Travel In Albufeira Portugal
Albufeira is quite simply Portugal's version of Spain's Benidorm, a town dedicated to supplying the downmarket British punter with everything he might want, from eggs and bacon for breakfast to big-screen football with fish and chips for dinner. Pile 'em high, sell 'em low, Albufeira is a place to play hard at the right price and live the lifestyle the foreign way.
It is a mere three-hour flight from the UK, with over 14 flights a day to the main airport in Faro. Add to this that it boasts almost all-year sun, has great beaches and low prices, then you can understand why just over a million and a half UK visitors made the journey there last year. Over 14 flights a day to Faro.
Albufeira was a busy trading port in ancient times and declined into a poor fishing town in the 18th century, after being swamped by tidal waves and burnt out by civil war. However, since the early1960s the town has prospered, thanks to a tourist boom. Albufeira is undoubtedly Portugal?s most popular resort,spreading from the old town both east and west along the coast, its sandy coves and golden beaches drawing an assorted crowd from retired couples to young teens, and families with young children.
Everyone finds something to enjoy in this sprawling, low-rise holiday town, which retains its old world charm with narrow passageways behind the new hip and happening "Strip". The Strip, to the east of town, runs from the Montechoro Hotel down to the Praia da Oura, lined with dozens of cafes, restaurants and bars that operate from breakfast time to the small hours. All along the stretch of beach below the central square, craggy fishermen mend their nets unperturbed by the topless sunbathers lazying around them.
While the chief attraction of Albufeira is its several enchanting beaches, most protected by ochre-tinted cliffs, there are some interesting sightseeing possibilities too, like the new Virtual Archaeological Museum, the Municipal Art Gallery and a museum showcasing Ming ceramics. Those who travel inland will find a tranquil green countryside to explore, prevalent with almond, fig, orange and pine trees, where little villages stand timelessly in the sun.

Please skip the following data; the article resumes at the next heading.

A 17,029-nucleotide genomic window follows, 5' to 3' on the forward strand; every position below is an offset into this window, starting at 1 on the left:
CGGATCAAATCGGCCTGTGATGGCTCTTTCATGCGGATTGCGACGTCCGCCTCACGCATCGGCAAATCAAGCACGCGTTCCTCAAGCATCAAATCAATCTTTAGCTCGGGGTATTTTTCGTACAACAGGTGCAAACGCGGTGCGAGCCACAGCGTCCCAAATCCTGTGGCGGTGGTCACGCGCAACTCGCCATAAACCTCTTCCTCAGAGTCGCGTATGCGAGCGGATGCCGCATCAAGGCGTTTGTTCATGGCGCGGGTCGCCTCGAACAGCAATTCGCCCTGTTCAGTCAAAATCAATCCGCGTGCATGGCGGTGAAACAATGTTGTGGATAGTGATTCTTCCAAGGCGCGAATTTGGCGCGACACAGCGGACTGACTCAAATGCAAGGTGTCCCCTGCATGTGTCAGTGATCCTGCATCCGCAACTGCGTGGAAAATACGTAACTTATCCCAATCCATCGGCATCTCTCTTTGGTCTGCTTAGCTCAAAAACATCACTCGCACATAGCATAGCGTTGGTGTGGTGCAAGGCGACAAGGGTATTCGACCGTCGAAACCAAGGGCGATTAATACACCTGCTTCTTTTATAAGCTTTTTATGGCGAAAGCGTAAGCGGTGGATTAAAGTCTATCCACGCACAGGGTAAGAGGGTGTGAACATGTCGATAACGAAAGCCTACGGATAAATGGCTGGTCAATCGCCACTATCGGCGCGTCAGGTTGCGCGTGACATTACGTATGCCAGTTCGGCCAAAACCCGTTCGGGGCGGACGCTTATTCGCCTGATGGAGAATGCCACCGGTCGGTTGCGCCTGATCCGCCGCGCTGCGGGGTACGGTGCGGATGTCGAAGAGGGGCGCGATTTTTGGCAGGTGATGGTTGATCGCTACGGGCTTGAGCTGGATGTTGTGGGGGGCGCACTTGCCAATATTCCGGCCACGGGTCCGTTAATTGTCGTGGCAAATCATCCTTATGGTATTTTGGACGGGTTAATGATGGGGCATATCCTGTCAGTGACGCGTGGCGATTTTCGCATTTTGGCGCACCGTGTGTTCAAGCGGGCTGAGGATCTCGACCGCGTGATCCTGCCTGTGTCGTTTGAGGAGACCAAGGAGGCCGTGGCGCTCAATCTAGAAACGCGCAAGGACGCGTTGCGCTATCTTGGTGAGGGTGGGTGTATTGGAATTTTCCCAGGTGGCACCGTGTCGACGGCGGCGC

Activities to do in Albufeira:
Sun and sea bathing on the golden beaches and in the warm, clear water is enough for most holiday makers, with around an astonishing twenty three beaches (some with Blue Flag status) in the area along a 19-mile (30km) stretch of coastline. All sorts of watersports are on offer at the main beaches, from sailing and windsurfing to jet-skiing. Golfers can attempt the neat nine-hole Pine Cliffs course about three miles (5km) east of Albufeira at the Sheraton Algarve.
For children, fun times can be found at Zoo Marine in Guia, just a few miles away, with water slides, swimming pools, dolphin shows and an aquarium. Exploring the intriguing old town centre on foot is a pleasant way to pass a day.
Look out for interesting local landmarks like the Clock Tower at Rua Bernardino de Sousa, and the 18th-century Parish Church on the Rua da Igreja Nova built on the site of an earlier one that collapsed in the earthquake of 1755. One of the few buildings that survived that quake is the Old Inn on Rua Henrique Calado. Also fascinating is the Xorino Cave, which served as shelter for fugitive Moors during the Christian conquest of the town in olden times.